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Interview Compilation: How Soon Did You Tackle Reading and Writing Thai?

Compilation Series: Successful Thai Language Learners

How soon did you tackle reading and writing Thai?…

A subject that repeatedly comes up on Thai language forums is the importance of learning to read and write Thai from the beginning. A small number do learn on the street, but the results from this interview point to successful Thai language learners tackling reading and writing early on.

Out of 50 of those interviewed, 34 learned to read and write from the very beginning of their studies, seven within the first six months, five during the first or second year, one between 15-20 years, one at 25 years, and one never learned how to write (didn’t mention reading).

Simplifying the results: 44 out of 50 learned how to read and write within a year of starting their Thai studies. That’s an impressive number.

Aaron Handel

Aaron Handel: Compilation Series: Successful Thai Language LearnersAaron: I learned to write about 15 or 20 years after I learned to speak.

Aaron Le Boutillier

Aaron Le Boutillier: Compilation Series: Successful Thai Language LearnersAaron: Early early! And I am a great advocate of this method. Throw away the phonetics and go crazy with all those lovely consonants and vowel sounds.

Adam Bradshaw

Adam Bradshaw: Compilation Series: Successful Thai Language LearnersAdam: Right from the get go.

Andrew Biggs

Andrew Biggs: Compilation Series: Successful Thai Language LearnersAndrew: One millisecond after I started learning the language. It’s the ONLY real way to learn Thai. This phonetic rubbish with the squiggles for tones just makes you sound like a farang sputtering through the language. You will never get fluent doing it that way.

Celia Chessin-Yudin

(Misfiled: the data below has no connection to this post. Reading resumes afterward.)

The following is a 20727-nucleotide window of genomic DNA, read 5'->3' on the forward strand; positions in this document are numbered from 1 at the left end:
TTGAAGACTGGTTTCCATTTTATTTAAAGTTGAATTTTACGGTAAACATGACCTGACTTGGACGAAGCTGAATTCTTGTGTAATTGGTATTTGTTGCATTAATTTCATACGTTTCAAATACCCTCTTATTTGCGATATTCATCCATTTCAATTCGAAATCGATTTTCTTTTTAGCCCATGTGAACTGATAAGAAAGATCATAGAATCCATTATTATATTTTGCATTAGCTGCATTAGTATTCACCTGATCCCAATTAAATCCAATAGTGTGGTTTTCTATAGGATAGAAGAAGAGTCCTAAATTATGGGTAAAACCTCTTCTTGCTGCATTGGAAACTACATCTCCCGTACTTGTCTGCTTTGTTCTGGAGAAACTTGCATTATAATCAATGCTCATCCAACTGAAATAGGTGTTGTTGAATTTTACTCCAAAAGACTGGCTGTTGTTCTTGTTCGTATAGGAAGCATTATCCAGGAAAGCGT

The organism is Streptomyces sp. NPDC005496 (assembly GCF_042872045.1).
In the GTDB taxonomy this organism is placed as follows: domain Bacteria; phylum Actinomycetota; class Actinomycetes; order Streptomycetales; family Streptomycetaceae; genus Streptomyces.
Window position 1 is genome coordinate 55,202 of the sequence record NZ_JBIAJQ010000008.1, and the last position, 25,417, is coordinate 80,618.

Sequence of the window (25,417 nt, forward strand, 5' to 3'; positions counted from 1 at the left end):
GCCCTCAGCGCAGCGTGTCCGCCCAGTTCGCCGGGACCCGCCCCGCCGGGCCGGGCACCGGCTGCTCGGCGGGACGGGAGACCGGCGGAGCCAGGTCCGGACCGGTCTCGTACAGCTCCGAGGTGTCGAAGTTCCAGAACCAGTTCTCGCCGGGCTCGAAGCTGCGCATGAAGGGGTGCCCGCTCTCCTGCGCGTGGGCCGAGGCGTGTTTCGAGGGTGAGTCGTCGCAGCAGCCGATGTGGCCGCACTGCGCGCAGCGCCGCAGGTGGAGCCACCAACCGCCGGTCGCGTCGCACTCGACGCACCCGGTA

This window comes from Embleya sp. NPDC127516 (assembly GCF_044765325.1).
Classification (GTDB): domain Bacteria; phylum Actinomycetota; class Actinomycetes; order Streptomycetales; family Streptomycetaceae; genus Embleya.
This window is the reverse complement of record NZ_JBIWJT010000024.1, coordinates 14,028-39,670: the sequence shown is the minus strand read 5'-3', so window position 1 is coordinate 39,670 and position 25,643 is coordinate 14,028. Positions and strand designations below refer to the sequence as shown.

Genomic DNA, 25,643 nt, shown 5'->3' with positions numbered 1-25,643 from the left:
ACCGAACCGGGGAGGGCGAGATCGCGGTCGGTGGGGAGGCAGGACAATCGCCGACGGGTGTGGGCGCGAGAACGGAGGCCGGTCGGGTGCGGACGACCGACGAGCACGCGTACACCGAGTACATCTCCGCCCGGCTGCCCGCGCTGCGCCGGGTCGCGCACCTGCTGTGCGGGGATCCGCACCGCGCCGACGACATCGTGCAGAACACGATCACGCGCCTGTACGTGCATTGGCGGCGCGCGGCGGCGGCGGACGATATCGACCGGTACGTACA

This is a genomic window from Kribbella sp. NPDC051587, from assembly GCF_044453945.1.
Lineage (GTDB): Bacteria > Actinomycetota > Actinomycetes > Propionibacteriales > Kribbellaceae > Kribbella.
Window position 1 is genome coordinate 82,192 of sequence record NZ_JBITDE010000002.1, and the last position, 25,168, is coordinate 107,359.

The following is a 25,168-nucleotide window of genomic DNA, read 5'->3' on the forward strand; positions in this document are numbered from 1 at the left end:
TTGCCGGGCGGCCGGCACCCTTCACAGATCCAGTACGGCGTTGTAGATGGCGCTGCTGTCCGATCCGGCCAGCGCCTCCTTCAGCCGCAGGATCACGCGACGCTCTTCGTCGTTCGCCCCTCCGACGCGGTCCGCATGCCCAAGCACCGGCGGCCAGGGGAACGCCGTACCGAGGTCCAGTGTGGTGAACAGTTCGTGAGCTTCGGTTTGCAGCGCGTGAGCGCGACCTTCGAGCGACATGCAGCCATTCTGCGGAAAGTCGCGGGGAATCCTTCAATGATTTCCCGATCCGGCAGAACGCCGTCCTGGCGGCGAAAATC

Celia Chessin-Yudin: Compilation Series: Successful Thai Language LearnersCelia: After about six/seven months.

Chris Pirazzi

Chris Pirazzi: Compilation Series: Successful Thai Language LearnersChris Pirazzi: From the beginning, a few consonants at a time (as seen in “Thai for Beginners”).

Christy Gibson

Christy Gibson: Compilation Series: Successful Thai Language LearnersChristy: I was pretty interested in learning Thai reading from a very young age and I loved doing those alphabet writing books as a child. I always loved writing, penmanship and art, and my “girlynature” thought that the Thai letters were “so pretty and curly” :). So I learned the basics pretty early on, but didn’t really gain fluency in my Thai reading until my late teens. Having to learn Thai songs helped me a great deal as I didn’t want to work from phonetics and knew that of course my pronunciation would be far better if I was reading straight from the actual Thai. And just the practice of having to read and stare at all those song words for hours every day was a sure-fire way of improving my Thai reading skills.

Colin Cotterill

Colin Cotterill: Compilation Series: Successful Thai Language LearnersColin: I still can’t write.

Daniel B Fraser

Daniel B Fraser: Compilation Series: Successful Thai Language LearnersDaniel: I learned to read before I could speak as I understood it was the key to the tones and pitch. So, I learned to read very soon after arrival.